Each one was a learning experience, mainly learning the ropes as an opener. It appeared that diplomacy was required in spades, as most of the road crews treated us like scum. However, the bands were friendly and supportive; Ozzy was so cool, and meeting Ian Paice, and Jon Lord was amazing. As for Motörhead, they were so drunk that it was ridiculous, and seeing 3/5 of Iron Maiden playing Eagles songs in the soundcheck was very strange. [Laughs].
What are your retrospective musings on your debut, Rock Until You Drop, and how do you measure the influence of Wiped Out on speed and thrash metal?
I think we did a great job. The songs, the playing, the energy, and the feel were exactly how we wanted the album to turn out. I wouldn’t change a thing! As for Wiped Out, we’d seen the reaction at the live shows to the harder and faster numbers, and it seemed natural to ramp up the energy and speed quotient. It was a very creative period where songs were just pouring out of us. The album and the associated Crash Bang Wallop EP songs were recorded and mixed in just six days. It’s hard to say how much it influenced people, but to have it be so well received and remembered means a lot.
The All for One Tour is notable as Metallica was your opening act. Can you recall Raven’s thoughts on Metallica around that time?
Jon Zazula famously told us he’d secured “The biggest band in San Francisco” to be our opening act for our first US tour. This turned out to be the fledgling Metallica. [Laughs]. We got to hear their demo, which sounded like Motörhead at 78 rpm… perfect! The tour was basically guerrilla warfare with 17 people in two trucks and a six-berth RV. Metallica only had a handful of shows under their belt and was very green, but they were quick learners. As James [Hetfield] told us recently, they would watch us intently every night and take it all in.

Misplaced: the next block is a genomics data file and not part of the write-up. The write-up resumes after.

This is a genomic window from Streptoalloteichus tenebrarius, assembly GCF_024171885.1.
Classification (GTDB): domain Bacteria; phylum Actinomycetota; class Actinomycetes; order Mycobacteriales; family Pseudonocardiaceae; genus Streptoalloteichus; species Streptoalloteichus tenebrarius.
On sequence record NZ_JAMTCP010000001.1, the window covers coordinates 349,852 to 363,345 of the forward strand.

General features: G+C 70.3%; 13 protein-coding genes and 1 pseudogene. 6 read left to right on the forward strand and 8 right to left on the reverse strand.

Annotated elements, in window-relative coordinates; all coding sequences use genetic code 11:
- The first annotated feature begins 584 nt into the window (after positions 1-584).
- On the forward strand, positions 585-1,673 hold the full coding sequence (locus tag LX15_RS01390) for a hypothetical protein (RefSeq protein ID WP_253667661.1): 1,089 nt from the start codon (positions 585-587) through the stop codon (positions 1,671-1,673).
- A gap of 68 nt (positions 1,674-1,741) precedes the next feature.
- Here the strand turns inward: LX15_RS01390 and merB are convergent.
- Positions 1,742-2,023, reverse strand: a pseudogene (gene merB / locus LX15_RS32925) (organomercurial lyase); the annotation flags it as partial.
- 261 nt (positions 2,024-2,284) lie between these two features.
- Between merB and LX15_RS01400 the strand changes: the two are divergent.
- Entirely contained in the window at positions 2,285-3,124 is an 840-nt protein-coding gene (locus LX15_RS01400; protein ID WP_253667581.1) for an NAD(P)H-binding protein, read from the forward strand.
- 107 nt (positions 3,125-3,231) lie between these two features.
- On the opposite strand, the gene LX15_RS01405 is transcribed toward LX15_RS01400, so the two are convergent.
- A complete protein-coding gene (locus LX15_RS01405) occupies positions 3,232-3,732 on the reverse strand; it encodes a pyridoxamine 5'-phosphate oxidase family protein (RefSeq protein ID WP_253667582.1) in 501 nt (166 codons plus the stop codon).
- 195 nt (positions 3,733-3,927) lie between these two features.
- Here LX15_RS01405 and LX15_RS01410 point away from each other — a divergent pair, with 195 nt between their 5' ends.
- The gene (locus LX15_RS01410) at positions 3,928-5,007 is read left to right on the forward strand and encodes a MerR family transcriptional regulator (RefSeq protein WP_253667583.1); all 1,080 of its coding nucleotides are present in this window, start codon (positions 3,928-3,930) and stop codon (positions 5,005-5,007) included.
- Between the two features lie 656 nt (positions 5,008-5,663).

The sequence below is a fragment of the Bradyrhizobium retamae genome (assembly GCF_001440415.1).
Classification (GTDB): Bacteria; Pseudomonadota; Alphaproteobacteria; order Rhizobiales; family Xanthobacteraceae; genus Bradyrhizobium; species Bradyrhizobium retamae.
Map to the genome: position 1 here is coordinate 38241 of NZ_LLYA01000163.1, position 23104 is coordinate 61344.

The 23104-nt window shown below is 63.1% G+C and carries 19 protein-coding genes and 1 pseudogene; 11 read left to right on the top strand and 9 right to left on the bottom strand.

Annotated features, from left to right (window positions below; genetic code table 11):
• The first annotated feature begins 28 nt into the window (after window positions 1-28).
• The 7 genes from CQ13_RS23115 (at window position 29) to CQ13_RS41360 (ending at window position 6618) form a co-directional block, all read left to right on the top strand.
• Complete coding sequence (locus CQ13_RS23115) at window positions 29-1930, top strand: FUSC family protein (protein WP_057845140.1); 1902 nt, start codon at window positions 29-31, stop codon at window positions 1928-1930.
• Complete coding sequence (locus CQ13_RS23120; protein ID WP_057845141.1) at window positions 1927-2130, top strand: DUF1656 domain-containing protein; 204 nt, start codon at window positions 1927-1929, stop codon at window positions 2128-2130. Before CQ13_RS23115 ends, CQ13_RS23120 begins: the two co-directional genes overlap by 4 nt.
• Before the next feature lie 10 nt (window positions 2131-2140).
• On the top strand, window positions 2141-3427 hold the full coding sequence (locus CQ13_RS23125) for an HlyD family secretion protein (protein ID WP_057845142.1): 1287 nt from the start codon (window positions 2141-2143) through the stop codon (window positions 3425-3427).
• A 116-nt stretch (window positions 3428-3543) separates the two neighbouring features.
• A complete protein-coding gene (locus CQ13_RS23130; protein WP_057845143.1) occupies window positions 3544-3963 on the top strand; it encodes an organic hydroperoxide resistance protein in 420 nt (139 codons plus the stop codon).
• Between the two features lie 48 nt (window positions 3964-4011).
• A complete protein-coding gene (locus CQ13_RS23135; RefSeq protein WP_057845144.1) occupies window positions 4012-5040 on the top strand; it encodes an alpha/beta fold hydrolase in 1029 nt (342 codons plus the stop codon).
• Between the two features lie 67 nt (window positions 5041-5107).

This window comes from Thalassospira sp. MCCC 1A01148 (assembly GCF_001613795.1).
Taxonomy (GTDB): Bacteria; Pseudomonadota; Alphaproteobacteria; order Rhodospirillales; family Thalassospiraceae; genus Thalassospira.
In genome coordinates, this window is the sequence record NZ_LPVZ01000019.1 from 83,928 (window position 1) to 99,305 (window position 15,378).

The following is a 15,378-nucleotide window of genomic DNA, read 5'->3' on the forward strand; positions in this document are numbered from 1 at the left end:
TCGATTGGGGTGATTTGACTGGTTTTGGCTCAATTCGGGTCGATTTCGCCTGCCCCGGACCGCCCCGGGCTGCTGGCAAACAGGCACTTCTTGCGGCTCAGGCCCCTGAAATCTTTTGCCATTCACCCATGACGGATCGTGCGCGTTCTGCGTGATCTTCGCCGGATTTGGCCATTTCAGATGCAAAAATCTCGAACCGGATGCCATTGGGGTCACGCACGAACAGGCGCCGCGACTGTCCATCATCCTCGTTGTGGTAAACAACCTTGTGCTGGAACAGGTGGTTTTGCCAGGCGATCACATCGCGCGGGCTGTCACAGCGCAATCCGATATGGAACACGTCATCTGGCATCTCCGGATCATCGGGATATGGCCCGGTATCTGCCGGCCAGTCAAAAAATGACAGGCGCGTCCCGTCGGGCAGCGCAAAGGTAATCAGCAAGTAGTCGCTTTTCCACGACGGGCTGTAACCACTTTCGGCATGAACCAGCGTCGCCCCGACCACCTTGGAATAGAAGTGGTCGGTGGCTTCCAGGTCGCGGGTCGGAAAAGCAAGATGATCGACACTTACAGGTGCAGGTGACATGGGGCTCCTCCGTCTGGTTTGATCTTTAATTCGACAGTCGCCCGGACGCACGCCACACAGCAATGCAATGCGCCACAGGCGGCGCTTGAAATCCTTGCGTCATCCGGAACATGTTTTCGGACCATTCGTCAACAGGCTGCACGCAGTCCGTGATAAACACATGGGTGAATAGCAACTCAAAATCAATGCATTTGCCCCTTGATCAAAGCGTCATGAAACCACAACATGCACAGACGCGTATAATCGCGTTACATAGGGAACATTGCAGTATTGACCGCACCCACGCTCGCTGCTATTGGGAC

Walk me through Raven’s shift from Neat Records to the major label, Atlantic.
We broke from Neat after our third album, All for One, as we’d pretty much outgrown them – nothing was happening promotion-wise. We’d hooked up with Jon Zazula in the states for our initial US dates in 1982 and our first headline tour in 1983. From there, we made the break from neat in early 1984 and headed for the States with the intention of getting a major agent deal and a major label deal. Ultimately, we did so with Premier Talent and Atlantic Records, respectively.
I’d wager that Raven’s signing with Atlantic Records helped open the door for Metallica and Anthrax to follow. Would you agree? What did Atlantic’s courtship look like, and was there any trepidation?
Well, all three bands were basically signed after the same show. We headlined over Metallica and Anthrax at Roseland in NYC in August 1984. It was a sold-out Manhattan gig with three unsigned bands, which was kind of unusual, to say the least. But many record company A&R types were there, and we actually got signed by a guy called Larry Yasgar – the “dance guy.” I’m told that the “rock guy” was in rehab and unable to be there, but this set the tone for a company that had no clue what to do with us. But that aside, it really seemed great until the second album, when all the big talk and coercion to be more commercial fell flat.
What were some of the most significant differences in recording The Pack is Back for Atlantic? What led to the change in sound, and what prompted your departure from Atlantic?